Accessibility links

Breaking News

South Sudan Records First COVID-19 

FILE - A member of a medical team wearing protective suit sanitises cargo that arrived inside a plane at the airfield, to prevent the spread of the coronavirus disease (COVID-19), at the Juba International Airport in Juba, South Sudan, Apr. 5, 2020.

South Sudan confirmed its first COVID-19 case Sunday, a 29-year old woman who entered the country on Feb. 28 from the Netherlands via Addis Ababa.

The U.N. Mission in South Sudan (UNMISS) said the individual is a U.N. staff member who has been in the country for nearly five weeks.

Government and U.N. officials told reporters on Sunday they are tracing people who came into contact with her.

“We need to check where that person has been, people she has come into contact with” said UNMISS Chief David Shearer.

Shearer says nearly two weeks ago, UNMISS quarantined 150 individuals who arrived in South Sudan with the last flights that landed in Juba before the Juba International Airport closed.

The majority of those quarantined showed no signs of the virus, but dozens are still isolated as a precaution.

Riek Machar Teny, South Sudan's First Vice President and deputy chair of the High Level Taskforce on COVID-19, said officials would monitor the situation.

Machar said Sunday that the infected individual had presented symptoms including a fever, cough, headache and shortness of breath at a U.N. Clinic on Apr. 2.

An initial test for COVID-19 came back positive as did a second test.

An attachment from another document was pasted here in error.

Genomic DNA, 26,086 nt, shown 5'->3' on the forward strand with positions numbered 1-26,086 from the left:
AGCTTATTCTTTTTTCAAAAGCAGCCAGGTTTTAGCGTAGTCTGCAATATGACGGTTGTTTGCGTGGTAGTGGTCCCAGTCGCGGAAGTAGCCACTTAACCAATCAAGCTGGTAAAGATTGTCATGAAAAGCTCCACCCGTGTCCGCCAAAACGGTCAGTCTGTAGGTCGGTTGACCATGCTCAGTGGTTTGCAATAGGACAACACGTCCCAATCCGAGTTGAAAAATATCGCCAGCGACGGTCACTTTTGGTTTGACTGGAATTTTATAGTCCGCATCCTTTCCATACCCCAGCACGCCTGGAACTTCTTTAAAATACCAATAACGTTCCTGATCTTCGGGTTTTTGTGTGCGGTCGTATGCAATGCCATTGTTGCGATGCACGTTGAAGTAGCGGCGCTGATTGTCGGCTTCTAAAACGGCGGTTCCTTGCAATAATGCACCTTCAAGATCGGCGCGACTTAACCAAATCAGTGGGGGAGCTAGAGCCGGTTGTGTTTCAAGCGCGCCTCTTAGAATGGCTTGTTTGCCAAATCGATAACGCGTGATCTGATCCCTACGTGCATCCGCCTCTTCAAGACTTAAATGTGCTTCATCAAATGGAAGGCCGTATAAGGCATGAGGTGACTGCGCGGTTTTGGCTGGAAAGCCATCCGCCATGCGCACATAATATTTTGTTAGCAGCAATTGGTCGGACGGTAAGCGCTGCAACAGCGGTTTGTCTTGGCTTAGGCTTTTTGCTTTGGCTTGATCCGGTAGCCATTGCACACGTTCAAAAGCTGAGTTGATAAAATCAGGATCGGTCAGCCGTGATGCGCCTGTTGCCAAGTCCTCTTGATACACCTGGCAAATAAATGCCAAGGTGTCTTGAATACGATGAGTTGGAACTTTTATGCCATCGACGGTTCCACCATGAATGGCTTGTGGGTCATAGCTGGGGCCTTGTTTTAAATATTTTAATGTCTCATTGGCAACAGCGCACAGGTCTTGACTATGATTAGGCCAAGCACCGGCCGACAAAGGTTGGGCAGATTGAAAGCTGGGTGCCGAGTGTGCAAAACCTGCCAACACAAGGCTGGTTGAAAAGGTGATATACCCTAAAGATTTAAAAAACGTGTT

“The Ministry of Health is leading a full investigation with the World Health Organization and the Center for Disease Control and Prevention including identifying and following up all the possible contacts and next steps,” said Machar.

South Sudan closed its borders and Juba International Airport on March 23.

Government officials also implemented a nighttime curfew.

More preventative measures may be taken, according to Machar, should things escalate.

The government and U.N. agencies have called on the public to strictly follow preventive measures aimed at stopping the spread of the virus.

Olushayo Olu, WHO representative to South Sudan emphasized the practice of social distancing.

“There are two to three ways you can contract the disease. It has a droplet in the air so you can actually breathe it but importantly it can also rest on surfaces. So as we move forward, as we try to social distance among ourselves let us also make sure that we don’t touch unnecessary surfaces. Let us also ensure that when we touch surfaces and our hands are not cleaned do not touch our face. So I think the message is hand washing,” said Olu.

Shearer says unless the public cooperates in practicing the preventive measures, the situation is could get worse.